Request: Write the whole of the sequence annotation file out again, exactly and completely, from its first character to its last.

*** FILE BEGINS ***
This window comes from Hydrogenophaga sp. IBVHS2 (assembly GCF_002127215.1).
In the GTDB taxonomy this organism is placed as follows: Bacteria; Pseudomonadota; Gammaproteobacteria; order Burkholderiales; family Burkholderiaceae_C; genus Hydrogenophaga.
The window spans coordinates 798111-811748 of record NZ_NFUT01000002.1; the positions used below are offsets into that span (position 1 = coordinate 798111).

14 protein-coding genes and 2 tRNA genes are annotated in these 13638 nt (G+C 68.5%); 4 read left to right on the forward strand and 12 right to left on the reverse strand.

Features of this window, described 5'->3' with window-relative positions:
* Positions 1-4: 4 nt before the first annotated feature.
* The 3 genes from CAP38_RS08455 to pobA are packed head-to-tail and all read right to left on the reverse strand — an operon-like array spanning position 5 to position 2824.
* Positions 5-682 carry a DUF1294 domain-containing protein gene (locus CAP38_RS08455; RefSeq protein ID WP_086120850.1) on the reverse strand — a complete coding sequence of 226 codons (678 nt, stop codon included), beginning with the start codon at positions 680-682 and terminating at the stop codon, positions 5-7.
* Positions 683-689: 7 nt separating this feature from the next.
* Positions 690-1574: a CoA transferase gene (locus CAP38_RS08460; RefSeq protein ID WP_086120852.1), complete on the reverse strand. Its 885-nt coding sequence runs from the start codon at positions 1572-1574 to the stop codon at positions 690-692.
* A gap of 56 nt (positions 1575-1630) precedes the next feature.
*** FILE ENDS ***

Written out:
This window comes from Hydrogenophaga sp. IBVHS2 (assembly GCF_002127215.1).
In the GTDB taxonomy this organism is placed as follows: Bacteria; Pseudomonadota; Gammaproteobacteria; order Burkholderiales; family Burkholderiaceae_C; genus Hydrogenophaga.
The window spans coordinates 798111-811748 of record NZ_NFUT01000002.1; the positions used below are offsets into that span (position 1 = coordinate 798111).

14 protein-coding genes and 2 tRNA genes are annotated in these 13638 nt (G+C 68.5%); 4 read left to right on the forward strand and 12 right to left on the reverse strand.

Features of this window, described 5'->3' with window-relative positions:
* Positions 1-4: 4 nt before the first annotated feature.
* The 3 genes from CAP38_RS08455 to pobA are packed head-to-tail and all read right to left on the reverse strand — an operon-like array spanning position 5 to position 2824.
* Positions 5-682 carry a DUF1294 domain-containing protein gene (locus CAP38_RS08455; RefSeq protein ID WP_086120850.1) on the reverse strand — a complete coding sequence of 226 codons (678 nt, stop codon included), beginning with the start codon at positions 680-682 and terminating at the stop codon, positions 5-7.
* Positions 683-689: 7 nt separating this feature from the next.
* Positions 690-1574: a CoA transferase gene (locus CAP38_RS08460; RefSeq protein ID WP_086120852.1), complete on the reverse strand. Its 885-nt coding sequence runs from the start codon at positions 1572-1574 to the stop codon at positions 690-692.
* A gap of 56 nt (positions 1575-1630) precedes the next feature.